Sarah Katheron Latham
As COVID-19 has changed everything, schools have done their best to keep students in a ‘normal’ routine. Classes, sports, band, and choir have all continued with certain modifications. This continuation has not occurred without some challenges. Not only has the band had to adjust to COVID-19 regulations, but they also had to vacate their room first quarter.
The year began in July for the marching band as they began to learn the music for this year’s half time show: “This is Me: the music of the Greatest Showman”. The halftime show includes songs from the major motion picture such as, “The Greatest Show”, “This is Me”, “Never Enough”, and “From Now On”. During the July band camp, they were able to begin learning the music, but it was difficult to tell what the school year would look like with some students learning at home and others learning in-person.
“When school started we had a better idea of who was going to be involved…We had the theme of the show and the music picked out, and that didn’t change, but I couldn’t start writing the pictures until school started,” explained Joseph Archer, Band Director at Central.
The band’s number of participants has remained relatively the same. The Jazz band contains 10 people, with four learning at home; marching band has twenty-two participants this year, with 10 learning at home. Therefore the marching band has been practicing on Tuesdays and Thursdays from 3:30 to 6:30. This has allowed them to practice as a full ensemble.
When school started, guidelines were released for bands and choirs in Hamilton County to reduce the risk of spreading COVID-19. Aerosols are the droplets that come from people’s breath; scientists have studied these to create guidelines to reduce the risk of spreading the virus. As a result of the study, Hamilton County has set guidelines that allow students to sing/play wind instruments for thirty minutes indoors, with a twenty-four minute break before resuming singing or playing. Outside, the bands and choirs can sing for thirty minutes with only a five minute break. When bands are playing inside, students and instruments must be masked; only students need to be masked when taking a break from playing outside.
As a result of these guidelines the band has been practicing outside in the lower guest parking lot during the first quarter. However, this is not the only location change that the band has gone through this year; they have also been without access to their room for several weeks. This is due to an incident that happened over the weekend of August 15-16. A problem with the school’s Air conditioning caused mold to grow on the band room floor. The mold made the room an unhealthy environment, so the it was off limits. The flooring was removed and replaced with tile. While the room was cleared, the opportunity was taken to paint the band room; the leadership class, parent volunteers, and band students all helped complete this task.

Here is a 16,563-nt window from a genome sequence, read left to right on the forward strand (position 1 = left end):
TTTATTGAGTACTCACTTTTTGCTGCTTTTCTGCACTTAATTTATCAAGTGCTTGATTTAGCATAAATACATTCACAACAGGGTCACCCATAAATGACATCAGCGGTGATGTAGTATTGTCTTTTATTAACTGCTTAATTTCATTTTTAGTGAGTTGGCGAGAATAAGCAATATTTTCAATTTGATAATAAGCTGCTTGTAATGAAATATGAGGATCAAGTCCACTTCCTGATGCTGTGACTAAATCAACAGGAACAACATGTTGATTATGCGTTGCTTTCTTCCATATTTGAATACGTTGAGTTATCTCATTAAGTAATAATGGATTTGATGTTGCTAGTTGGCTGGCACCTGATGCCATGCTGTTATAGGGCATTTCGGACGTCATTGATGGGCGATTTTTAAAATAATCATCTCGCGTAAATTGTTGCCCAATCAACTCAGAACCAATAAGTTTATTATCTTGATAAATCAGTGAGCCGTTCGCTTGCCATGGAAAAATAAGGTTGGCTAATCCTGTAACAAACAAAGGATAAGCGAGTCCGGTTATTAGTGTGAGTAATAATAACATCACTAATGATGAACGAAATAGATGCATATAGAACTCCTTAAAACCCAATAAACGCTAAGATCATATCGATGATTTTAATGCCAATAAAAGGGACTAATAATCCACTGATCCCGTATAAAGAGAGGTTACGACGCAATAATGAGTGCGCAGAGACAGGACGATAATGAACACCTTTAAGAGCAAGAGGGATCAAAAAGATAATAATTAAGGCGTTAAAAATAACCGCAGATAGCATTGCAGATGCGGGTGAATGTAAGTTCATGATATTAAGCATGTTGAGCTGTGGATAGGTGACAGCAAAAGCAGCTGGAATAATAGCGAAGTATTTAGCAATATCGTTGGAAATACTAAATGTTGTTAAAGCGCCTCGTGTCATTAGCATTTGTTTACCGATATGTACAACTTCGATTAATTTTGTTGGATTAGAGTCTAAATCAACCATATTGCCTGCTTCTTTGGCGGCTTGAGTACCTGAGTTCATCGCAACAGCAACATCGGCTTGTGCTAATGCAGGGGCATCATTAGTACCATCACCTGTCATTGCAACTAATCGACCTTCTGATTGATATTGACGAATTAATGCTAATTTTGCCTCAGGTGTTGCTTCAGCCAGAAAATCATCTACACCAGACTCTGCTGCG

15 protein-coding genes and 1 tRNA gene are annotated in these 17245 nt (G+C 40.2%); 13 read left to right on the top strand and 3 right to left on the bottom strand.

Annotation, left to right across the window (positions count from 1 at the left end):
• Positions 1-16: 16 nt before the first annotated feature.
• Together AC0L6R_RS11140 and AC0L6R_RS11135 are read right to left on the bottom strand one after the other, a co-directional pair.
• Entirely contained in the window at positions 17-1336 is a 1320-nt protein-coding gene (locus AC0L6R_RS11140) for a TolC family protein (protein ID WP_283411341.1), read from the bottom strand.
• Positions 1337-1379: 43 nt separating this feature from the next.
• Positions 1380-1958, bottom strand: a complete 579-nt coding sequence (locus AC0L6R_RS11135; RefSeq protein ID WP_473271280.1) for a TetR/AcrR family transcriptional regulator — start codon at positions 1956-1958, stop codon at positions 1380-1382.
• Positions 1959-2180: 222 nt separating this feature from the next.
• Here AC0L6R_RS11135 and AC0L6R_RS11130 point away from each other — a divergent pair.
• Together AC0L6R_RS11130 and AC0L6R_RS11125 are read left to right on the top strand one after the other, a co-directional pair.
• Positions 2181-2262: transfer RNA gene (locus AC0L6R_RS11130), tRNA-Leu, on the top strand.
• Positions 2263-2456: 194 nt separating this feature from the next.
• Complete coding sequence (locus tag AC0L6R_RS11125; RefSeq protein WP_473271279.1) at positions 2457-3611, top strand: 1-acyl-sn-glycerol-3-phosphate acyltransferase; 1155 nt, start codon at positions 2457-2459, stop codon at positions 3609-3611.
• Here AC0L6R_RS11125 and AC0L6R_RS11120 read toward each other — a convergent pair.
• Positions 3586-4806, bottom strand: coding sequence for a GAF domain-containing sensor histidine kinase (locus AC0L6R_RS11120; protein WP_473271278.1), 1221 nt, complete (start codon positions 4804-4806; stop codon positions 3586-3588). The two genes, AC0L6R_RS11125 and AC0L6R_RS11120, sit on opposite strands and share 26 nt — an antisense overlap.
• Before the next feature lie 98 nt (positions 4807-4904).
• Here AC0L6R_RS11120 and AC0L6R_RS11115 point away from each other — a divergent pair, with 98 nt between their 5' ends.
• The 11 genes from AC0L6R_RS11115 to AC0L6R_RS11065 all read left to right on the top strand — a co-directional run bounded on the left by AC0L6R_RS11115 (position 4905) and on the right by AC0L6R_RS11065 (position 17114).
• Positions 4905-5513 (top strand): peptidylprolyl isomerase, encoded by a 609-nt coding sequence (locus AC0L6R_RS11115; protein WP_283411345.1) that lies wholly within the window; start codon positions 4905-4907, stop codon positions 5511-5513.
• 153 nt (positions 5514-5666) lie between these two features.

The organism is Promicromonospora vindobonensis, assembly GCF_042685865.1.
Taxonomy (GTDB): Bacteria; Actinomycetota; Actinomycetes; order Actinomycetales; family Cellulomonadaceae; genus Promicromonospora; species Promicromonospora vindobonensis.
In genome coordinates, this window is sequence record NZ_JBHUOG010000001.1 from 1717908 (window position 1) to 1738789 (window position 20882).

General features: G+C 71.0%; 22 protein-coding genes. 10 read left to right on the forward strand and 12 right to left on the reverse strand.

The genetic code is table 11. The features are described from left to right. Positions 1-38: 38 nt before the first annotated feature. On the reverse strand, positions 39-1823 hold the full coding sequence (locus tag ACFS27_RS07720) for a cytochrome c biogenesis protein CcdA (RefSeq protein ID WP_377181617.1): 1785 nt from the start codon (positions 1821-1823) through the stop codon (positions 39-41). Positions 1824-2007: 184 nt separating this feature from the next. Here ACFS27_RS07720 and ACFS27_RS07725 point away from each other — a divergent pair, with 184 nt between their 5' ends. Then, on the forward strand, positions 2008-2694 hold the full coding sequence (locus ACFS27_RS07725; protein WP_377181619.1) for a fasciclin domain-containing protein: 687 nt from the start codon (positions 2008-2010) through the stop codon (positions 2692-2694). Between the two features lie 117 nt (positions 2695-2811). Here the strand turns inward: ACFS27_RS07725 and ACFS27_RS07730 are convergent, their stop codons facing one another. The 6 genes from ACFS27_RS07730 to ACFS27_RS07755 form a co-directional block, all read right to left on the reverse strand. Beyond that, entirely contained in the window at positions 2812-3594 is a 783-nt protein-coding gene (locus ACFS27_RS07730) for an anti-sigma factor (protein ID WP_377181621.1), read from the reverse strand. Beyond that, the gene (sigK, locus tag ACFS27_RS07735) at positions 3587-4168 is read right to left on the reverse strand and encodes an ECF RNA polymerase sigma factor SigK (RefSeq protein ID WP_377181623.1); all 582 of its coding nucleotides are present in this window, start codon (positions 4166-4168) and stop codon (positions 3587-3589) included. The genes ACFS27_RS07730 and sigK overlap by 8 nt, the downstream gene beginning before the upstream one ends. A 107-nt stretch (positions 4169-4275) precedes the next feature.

“We had about half an hour to figure out what to do because it was not a good environment for kids to be in. [Administration] was very prompt in getting me a new space…We have a brand new tile floor…a brand new paint job,” stated Archer.
While the band room was being take care of, Archer’s classes were meeting in Portable 4, which was otherwise unoccupied this year. The band stored their equipment in G-209. The Marching and Jazz band began class in Portable 4, then they moved to G-209 to gather their equipment (instruments, music stands, etc.), and finally to the lower parking lot for practice.
“It’s nice practicing outside when its not too hot,” declared Brecken Griffith, a member of both the Jazz band and Marching band.
“It could be worse,” expressed Griffith’s classmate, Alex White.
Archer’s classes were able to move back into the band room Monday, October 5. They are continuing to practice outside, but as it gets cooler, they will practice inside with bell covers.
This year, the band has had the opportunity to play at five home games. According to Hamilton County guidelines, bands are not allowed to travel with football teams to away games, which means the band has played at half the number of games that they would normally play at. Also, all band competitions and festivals are cancelled for 2020, which means the marching band will not get to perform their halftime show at the competition that they normally participate in during the fall semesters. The band is going to be able to have their winter concert December 15 with the Central Voices, pending Hamilton County approval.
The band has gone through a lot this year, and their normal schedule and routines have been completely altered. They have learned how to function in a hybrid situation with people learning virtually and in person. They have learned how to adapt to being outside of their room, and they have adjusted to all the new guidelines concerning COVID-19. The band has really learned to face all kinds of problems this year and still enjoy making music together.
“A lot of people haven’t been able to have a marching band season, but we were able to get on the field,” expressed Melanie Rousseau, a Senior participating in both Jazz Band and Marching band this semester.